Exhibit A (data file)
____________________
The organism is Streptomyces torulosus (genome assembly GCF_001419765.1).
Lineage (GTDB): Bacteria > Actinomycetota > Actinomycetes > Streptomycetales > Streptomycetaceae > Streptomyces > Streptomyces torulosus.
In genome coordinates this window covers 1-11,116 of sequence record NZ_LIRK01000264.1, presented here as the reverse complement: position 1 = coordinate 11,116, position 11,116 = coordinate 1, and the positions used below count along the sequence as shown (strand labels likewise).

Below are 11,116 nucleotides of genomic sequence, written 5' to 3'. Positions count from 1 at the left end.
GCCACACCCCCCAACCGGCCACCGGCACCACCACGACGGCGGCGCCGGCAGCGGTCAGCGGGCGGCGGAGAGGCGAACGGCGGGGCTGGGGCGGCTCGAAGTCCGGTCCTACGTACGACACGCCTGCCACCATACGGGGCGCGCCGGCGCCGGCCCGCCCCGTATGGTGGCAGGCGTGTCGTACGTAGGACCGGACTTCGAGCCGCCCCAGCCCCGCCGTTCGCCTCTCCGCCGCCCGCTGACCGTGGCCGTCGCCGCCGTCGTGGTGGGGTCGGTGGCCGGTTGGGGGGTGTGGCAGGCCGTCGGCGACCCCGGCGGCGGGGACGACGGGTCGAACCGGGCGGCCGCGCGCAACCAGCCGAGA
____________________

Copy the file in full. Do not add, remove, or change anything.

The organism is Streptomyces torulosus (genome assembly GCF_001419765.1).
Lineage (GTDB): Bacteria > Actinomycetota > Actinomycetes > Streptomycetales > Streptomycetaceae > Streptomyces > Streptomyces torulosus.
In genome coordinates this window covers 1-11,116 of sequence record NZ_LIRK01000264.1, presented here as the reverse complement: position 1 = coordinate 11,116, position 11,116 = coordinate 1, and the positions used below count along the sequence as shown (strand labels likewise).

Below are 11,116 nucleotides of genomic sequence, written 5' to 3'. Positions count from 1 at the left end.
GCCACACCCCCCAACCGGCCACCGGCACCACCACGACGGCGGCGCCGGCAGCGGTCAGCGGGCGGCGGAGAGGCGAACGGCGGGGCTGGGGCGGCTCGAAGTCCGGTCCTACGTACGACACGCCTGCCACCATACGGGGCGCGCCGGCGCCGGCCCGCCCCGTATGGTGGCAGGCGTGTCGTACGTAGGACCGGACTTCGAGCCGCCCCAGCCCCGCCGTTCGCCTCTCCGCCGCCCGCTGACCGTGGCCGTCGCCGCCGTCGTGGTGGGGTCGGTGGCCGGTTGGGGGGTGTGGCAGGCCGTCGGCGACCCCGGCGGCGGGGACGACGGGTCGAACCGGGCGGCCGCGCGCAACCAGCCGAGA